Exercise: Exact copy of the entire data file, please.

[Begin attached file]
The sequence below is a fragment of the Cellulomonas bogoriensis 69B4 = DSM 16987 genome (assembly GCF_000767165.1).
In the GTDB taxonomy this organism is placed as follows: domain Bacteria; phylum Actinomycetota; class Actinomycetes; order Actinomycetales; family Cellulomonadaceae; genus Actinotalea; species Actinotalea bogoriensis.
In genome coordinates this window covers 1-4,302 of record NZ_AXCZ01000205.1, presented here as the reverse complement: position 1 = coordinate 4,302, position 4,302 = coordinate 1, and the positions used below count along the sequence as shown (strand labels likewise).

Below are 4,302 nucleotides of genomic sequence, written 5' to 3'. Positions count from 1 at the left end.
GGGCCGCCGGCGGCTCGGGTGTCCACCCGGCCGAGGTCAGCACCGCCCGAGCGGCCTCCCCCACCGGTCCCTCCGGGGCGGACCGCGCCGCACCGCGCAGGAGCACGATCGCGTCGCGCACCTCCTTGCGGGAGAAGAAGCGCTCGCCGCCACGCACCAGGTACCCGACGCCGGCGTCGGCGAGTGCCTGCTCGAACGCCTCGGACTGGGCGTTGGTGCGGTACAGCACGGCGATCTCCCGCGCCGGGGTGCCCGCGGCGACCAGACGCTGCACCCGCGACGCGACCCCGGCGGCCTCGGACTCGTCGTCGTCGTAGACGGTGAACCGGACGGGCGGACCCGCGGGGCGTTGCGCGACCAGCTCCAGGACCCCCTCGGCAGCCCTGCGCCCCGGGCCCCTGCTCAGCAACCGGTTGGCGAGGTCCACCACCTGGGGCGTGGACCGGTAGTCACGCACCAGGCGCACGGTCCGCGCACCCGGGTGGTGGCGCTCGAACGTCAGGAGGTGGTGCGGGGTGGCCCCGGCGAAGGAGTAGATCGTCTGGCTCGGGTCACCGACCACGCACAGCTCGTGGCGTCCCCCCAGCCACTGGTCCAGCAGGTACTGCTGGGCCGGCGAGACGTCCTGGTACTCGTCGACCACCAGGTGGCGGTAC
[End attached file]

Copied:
The sequence below is a fragment of the Cellulomonas bogoriensis 69B4 = DSM 16987 genome (assembly GCF_000767165.1).
In the GTDB taxonomy this organism is placed as follows: domain Bacteria; phylum Actinomycetota; class Actinomycetes; order Actinomycetales; family Cellulomonadaceae; genus Actinotalea; species Actinotalea bogoriensis.
In genome coordinates this window covers 1-4,302 of record NZ_AXCZ01000205.1, presented here as the reverse complement: position 1 = coordinate 4,302, position 4,302 = coordinate 1, and the positions used below count along the sequence as shown (strand labels likewise).

Below are 4,302 nucleotides of genomic sequence, written 5' to 3'. Positions count from 1 at the left end.
GGGCCGCCGGCGGCTCGGGTGTCCACCCGGCCGAGGTCAGCACCGCCCGAGCGGCCTCCCCCACCGGTCCCTCCGGGGCGGACCGCGCCGCACCGCGCAGGAGCACGATCGCGTCGCGCACCTCCTTGCGGGAGAAGAAGCGCTCGCCGCCACGCACCAGGTACCCGACGCCGGCGTCGGCGAGTGCCTGCTCGAACGCCTCGGACTGGGCGTTGGTGCGGTACAGCACGGCGATCTCCCGCGCCGGGGTGCCCGCGGCGACCAGACGCTGCACCCGCGACGCGACCCCGGCGGCCTCGGACTCGTCGTCGTCGTAGACGGTGAACCGGACGGGCGGACCCGCGGGGCGTTGCGCGACCAGCTCCAGGACCCCCTCGGCAGCCCTGCGCCCCGGGCCCCTGCTCAGCAACCGGTTGGCGAGGTCCACCACCTGGGGCGTGGACCGGTAGTCACGCACCAGGCGCACGGTCCGCGCACCCGGGTGGTGGCGCTCGAACGTCAGGAGGTGGTGCGGGGTGGCCCCGGCGAAGGAGTAGATCGTCTGGCTCGGGTCACCGACCACGCACAGCTCGTGGCGTCCCCCCAGCCACTGGTCCAGCAGGTACTGCTGGGCCGGCGAGACGTCCTGGTACTCGTCGACCACCAGGTGGCGGTAC